Can Tooth Cavities Heal?

Here's where you can discuss topics that don't exactly fit the above classifications.

Postby DrWill » Mon Apr 09, 2007 8:58 am

randolph wrote:Thanks for the respectful debate/discussion, DrWill and Dean. Thanks for being gentlemen, you two.

I would only add, that I think DrWill's analogy between the physiological damage behind some back problems, and a cavity in a tooth is not accurate. The body, apparently, does not repair cavities in teeth, so we need to go to the dentist; but there does seem to be a lot of evidence to indicate that the body heals disc abnormalities sometimes ... thus the accuracy and wisdom behind Dean's assertion that some back problems do not indicate a need for medical intervention.

Randolph


Hey Randolph,

I like to be polite and respectful of other opinions. I see others on this forum have the same belief.

I agree - medical intervention is not indicated in all back pain - not even most of it. A very small % of people will ever see any professional as a result of their back pain. This is widely agreed upon. The same sentiment can be said of almost any medical condition. How many times has the "1st sign of a heart problems is the attack itself" statement been used.

The truth is this: your body is a self healing organism. The immune system in will prevent and reduce the bacteria in your mouth which cause cavities - brushing only helps/aids it. The body heals ligaments, nerves, discs, muscles all the time by replacing/healing damaged cells.

From Prevention Magazine
How Does A Tooth Heal?
Dr. Nara told us just how much healing could be expected from a tooth: "It ranges from some little pinpoint cavities here and there all the way to a tooth that's rotted right off at the gum line, you're not going to grow a whole new crown on it. The little ones will heal, remineralize up to about two millimeters deep. What will happen in a tooth that is severely decayed is that the stump will firm up. Instead of being soft and mushy, it develops a leathery consistency. A healed tooth will remain resistant to decay as long as the oral conditions are beneficial."

Erling Johansen, D.M.D., Ph.D., a dental researcher at the University of Rochester, also told PREVENTION that teeth can heal themselves. "The extent of remineralization depends on the location of the cavity. If the cavity is in an area where the saliva has access to it - and if you have sufficient saliva - that cavity can be hardened. The cavity won't progress any further. If the person decides he or she wants it filled for aesthetic reasons, you can just touch it up a bit. The drilling is much simpler, then."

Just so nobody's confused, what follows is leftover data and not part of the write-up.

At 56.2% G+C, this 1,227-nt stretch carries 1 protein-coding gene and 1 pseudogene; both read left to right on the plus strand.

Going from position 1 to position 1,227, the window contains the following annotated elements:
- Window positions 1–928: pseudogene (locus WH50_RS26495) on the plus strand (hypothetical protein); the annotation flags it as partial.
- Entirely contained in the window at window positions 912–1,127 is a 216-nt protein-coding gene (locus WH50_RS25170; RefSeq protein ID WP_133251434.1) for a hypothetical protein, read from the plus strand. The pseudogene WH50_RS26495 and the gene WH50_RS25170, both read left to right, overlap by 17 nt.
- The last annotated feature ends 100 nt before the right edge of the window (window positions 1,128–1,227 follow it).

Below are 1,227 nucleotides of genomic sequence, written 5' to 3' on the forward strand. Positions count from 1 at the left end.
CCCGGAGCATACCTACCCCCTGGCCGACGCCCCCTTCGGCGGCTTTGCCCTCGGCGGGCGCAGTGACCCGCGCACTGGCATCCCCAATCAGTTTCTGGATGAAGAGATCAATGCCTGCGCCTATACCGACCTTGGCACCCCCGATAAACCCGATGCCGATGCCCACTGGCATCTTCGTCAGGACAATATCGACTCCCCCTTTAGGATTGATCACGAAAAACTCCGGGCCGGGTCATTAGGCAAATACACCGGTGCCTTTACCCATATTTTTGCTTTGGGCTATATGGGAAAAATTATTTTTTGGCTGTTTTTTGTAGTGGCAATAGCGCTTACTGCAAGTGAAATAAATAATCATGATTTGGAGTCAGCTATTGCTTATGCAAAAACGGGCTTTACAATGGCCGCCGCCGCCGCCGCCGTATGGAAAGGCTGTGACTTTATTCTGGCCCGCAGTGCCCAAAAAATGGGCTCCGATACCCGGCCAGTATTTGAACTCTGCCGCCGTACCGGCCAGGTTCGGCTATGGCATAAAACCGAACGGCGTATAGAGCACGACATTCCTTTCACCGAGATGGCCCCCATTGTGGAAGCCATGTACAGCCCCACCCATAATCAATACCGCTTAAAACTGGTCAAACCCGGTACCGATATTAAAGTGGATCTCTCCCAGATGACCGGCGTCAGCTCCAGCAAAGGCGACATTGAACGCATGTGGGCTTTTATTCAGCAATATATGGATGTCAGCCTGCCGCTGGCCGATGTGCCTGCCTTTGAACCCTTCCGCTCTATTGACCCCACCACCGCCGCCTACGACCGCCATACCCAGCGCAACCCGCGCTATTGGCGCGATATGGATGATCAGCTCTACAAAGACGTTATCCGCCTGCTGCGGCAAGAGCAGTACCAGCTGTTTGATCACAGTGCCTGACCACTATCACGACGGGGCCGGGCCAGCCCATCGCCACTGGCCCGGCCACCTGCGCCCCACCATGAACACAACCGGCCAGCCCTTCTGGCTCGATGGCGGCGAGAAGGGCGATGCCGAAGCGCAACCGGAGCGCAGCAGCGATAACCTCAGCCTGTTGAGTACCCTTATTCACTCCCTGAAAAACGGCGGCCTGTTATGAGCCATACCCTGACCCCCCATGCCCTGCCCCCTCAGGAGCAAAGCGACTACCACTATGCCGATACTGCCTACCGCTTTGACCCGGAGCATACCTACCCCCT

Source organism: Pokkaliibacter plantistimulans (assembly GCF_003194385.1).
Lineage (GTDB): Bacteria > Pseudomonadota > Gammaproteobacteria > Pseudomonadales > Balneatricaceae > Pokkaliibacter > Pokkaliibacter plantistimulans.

Everything will heal to an extent. But, sometimes intervention is necessary.

Cheers

DrWill
DrWill
 

"Can tooth cavities heal?"

Postby jwtravel » Sun Jun 24, 2007 9:17 am

Since both my parents are dentists, I can say affirmatively that as a cavity approaches the pulp, secondary dentin is formed in the area of decay (from the pulp side) and this prolongs the survival of the pulp before the decay "breaks through". My mom told me that decay always wins the race. In a way, this is a cavity being healed.
jwtravel
 

Postby fruitypuds » Fri Aug 06, 2010 6:59 am

Have you looked at the work of Weston Price?

Dental decay is largely due to bacteria but many carry them and don't get cavities. Weak enamel (i.e. susceptibility to cavities) is largely due to nutritional deficiencies from both parents, but can be partially reversed and certainly avoid passing on to the next generation.
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Postby laurahill » Tue Aug 09, 2011 2:58 am

Tooth cavity can be curable by taking proper dental treatment..I think you should consult with well experience dentist.
And stop eating processed and refined food like sweet foods.Eat more amount of raw and nutrient dense food.
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Postby Charles11 » Thu Dec 13, 2012 4:22 am

Cavities do not have to be permanent. They can be remineralized if enough fluoride can come in contact with the decay. But if the decay is too large the outer layer may become remineralized but the under the remineralized section there still can be some active decay. Cavities can be filled with tooth colored fillings, or with a silver filling (Amalgam). They can not "heal" like skin. (By the way porcelain is not part of your natural tooth; it can be placed over a metal crown to be more esthetically acceptable)
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Postby Marvin » Wed Jan 16, 2013 12:49 am

Tooth cavity can be reduced by taking proper dental treatment.
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Re: Can Tooth Cavities Heal?

Postby Osbaldo_07 » Tue Dec 10, 2013 1:57 am

My father is a dentist in Manhattan Beach. So I have little but enough knowledge about tooth cavity.Treatment of cavities depends on how severe they are and your particular situation. It also varies according to babies, toddlers, children, and adults.
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